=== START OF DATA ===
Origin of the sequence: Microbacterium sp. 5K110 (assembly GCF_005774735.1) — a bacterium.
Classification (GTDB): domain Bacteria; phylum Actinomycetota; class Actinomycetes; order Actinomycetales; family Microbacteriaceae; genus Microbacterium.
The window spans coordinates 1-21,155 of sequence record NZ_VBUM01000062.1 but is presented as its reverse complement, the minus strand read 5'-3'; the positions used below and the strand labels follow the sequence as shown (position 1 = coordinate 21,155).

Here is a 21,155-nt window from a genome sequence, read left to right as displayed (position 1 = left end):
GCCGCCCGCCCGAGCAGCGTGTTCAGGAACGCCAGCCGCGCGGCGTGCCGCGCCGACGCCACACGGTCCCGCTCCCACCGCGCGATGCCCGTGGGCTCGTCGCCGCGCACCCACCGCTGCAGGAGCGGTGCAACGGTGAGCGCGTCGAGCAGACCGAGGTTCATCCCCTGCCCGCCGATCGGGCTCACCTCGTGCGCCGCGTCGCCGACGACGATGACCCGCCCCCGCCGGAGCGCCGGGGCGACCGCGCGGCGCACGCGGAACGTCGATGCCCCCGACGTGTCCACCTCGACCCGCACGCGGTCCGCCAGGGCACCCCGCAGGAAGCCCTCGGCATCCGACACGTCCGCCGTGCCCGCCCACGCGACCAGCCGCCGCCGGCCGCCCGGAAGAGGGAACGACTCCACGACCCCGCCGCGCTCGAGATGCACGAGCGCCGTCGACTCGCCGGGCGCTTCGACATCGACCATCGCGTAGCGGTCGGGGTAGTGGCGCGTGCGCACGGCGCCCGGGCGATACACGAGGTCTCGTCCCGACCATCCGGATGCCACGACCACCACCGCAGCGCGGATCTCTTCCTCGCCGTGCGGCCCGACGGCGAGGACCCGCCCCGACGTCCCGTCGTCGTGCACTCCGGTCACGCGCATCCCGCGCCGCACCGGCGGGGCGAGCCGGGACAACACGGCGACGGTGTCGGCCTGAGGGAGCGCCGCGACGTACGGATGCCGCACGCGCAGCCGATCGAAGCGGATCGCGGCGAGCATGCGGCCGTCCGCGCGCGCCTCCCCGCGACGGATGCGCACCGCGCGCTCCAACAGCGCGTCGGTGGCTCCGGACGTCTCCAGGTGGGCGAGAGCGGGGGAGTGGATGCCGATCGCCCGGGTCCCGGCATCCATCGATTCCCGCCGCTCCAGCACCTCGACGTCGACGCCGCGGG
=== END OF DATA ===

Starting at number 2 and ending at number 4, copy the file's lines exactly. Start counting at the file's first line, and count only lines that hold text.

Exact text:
Classification (GTDB): domain Bacteria; phylum Actinomycetota; class Actinomycetes; order Actinomycetales; family Microbacteriaceae; genus Microbacterium.
The window spans coordinates 1-21,155 of sequence record NZ_VBUM01000062.1 but is presented as its reverse complement, the minus strand read 5'-3'; the positions used below and the strand labels follow the sequence as shown (position 1 = coordinate 21,155).

Here is a 21,155-nt window from a genome sequence, read left to right as displayed (position 1 = left end):